Firms Say Labor Litigation Is Top Legal Concern
Frauenheim, Ed, Workforce Management
A new survey finds that employment disputes continue to be the top litigation concern for companies. But experts say simple steps-including better listening-can help prevent workers from suing in the first place.
The study of U.S. corporate law departments by the law firm Fulbright & Jaworski found that 54 percent of inhouse counsel cited labor and employment as one of their top three lawsuit worries. That figure far outpaced the results for other areas of dispute, including contracts, intellectual property and securities class-action cases.
Fulbright & Jaworski surveys from 2004 and 2005 also found labor disputes to be the chief litigation concern.
But there's hope for organizations that want to avoid facing off against their workers in court, says Shauna Clark, a partner at the Houston-based firm. She says keys to preventing disputes include consistent training and a review of company policies. Even more critical is the willingness of managers to listen, Clark argues.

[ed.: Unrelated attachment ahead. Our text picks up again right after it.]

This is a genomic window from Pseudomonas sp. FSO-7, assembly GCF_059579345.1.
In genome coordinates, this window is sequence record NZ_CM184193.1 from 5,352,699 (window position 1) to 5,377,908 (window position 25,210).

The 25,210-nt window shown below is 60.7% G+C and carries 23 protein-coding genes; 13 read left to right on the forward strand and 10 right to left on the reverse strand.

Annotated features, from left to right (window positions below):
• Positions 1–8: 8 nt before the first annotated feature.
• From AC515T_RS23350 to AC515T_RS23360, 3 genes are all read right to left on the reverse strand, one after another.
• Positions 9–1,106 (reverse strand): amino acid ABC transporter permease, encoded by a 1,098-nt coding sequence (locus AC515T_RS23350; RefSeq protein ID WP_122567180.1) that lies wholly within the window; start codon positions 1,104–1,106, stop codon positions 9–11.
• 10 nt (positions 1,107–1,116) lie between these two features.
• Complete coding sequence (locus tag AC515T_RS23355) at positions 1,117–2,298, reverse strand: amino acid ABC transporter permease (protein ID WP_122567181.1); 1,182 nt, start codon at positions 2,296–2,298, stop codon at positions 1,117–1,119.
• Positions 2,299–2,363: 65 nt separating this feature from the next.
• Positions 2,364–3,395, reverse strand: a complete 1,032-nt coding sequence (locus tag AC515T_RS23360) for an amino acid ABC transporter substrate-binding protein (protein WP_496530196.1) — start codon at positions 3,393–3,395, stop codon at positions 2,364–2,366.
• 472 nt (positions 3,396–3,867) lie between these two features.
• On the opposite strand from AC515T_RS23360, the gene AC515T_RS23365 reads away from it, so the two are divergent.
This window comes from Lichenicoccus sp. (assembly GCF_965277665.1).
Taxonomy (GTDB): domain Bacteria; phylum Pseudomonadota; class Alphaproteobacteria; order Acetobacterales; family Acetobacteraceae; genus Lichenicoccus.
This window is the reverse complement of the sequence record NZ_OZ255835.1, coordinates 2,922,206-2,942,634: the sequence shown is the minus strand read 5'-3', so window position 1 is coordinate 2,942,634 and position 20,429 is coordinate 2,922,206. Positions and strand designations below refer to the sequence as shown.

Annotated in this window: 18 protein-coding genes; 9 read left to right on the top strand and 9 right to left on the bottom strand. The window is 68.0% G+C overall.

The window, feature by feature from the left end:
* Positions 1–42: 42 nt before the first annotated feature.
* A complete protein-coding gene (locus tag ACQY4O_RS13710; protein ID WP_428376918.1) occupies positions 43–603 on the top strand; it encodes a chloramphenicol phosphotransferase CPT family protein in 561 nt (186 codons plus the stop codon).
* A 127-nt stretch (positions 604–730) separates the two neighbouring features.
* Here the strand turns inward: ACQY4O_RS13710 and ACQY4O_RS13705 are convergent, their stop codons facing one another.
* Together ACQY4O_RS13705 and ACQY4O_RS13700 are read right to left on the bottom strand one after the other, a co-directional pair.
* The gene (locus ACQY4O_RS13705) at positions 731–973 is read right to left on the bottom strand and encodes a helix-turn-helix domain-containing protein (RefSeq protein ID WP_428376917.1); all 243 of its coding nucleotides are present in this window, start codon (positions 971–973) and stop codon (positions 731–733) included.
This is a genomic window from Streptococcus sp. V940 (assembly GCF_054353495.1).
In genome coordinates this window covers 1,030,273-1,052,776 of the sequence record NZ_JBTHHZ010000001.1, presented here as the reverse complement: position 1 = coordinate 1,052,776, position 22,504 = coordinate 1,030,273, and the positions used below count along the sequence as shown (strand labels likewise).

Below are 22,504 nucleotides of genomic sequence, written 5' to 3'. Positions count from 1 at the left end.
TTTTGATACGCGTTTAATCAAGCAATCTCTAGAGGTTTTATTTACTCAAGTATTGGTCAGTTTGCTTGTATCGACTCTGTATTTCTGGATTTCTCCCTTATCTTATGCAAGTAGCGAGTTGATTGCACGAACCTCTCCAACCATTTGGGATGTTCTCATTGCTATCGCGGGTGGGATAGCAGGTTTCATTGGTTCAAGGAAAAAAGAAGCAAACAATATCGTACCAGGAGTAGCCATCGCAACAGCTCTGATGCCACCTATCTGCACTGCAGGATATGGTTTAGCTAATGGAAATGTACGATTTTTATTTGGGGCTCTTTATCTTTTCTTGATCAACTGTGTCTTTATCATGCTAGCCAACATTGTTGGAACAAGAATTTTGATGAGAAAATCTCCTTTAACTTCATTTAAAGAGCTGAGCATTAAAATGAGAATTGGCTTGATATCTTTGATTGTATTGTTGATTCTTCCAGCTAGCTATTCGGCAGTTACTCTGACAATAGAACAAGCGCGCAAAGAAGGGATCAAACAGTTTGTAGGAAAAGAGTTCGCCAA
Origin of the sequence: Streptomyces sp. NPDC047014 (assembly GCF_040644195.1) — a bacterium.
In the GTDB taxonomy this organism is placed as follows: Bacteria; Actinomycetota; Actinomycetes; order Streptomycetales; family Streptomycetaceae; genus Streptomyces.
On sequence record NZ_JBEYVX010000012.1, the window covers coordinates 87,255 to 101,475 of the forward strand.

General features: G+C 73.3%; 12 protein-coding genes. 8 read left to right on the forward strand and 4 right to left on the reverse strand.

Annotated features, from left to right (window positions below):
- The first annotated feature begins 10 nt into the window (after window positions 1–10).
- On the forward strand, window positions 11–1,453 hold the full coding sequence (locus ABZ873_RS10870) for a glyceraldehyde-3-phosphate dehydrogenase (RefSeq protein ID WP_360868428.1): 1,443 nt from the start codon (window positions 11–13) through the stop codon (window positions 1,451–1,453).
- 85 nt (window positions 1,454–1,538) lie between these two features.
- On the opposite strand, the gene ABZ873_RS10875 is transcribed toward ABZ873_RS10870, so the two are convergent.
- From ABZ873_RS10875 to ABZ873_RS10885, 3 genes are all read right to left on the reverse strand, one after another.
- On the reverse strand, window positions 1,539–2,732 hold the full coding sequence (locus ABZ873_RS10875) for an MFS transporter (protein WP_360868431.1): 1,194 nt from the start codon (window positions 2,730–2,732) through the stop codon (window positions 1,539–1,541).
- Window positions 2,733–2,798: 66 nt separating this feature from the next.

"The most important action a company can take is to have an open-door policy," she says.
When it comes to preventing overtime litigation in particular, asking workers what's on their minds is vital, says Jonathan Kane, chairman of the labor and employment group at law firm Pepper Hamilton. In addition to conducting internal audits of actual job duties, examining positions added through mergers and conducting exit interviews, companies should get managers to simply talk with employees, he says.
"Employers should train their managers to ask employees how things are going and find out what their issues are," Kane said in a statement. "Take a proactive approach to uncovering problems, rather than reacting to those that crop up. …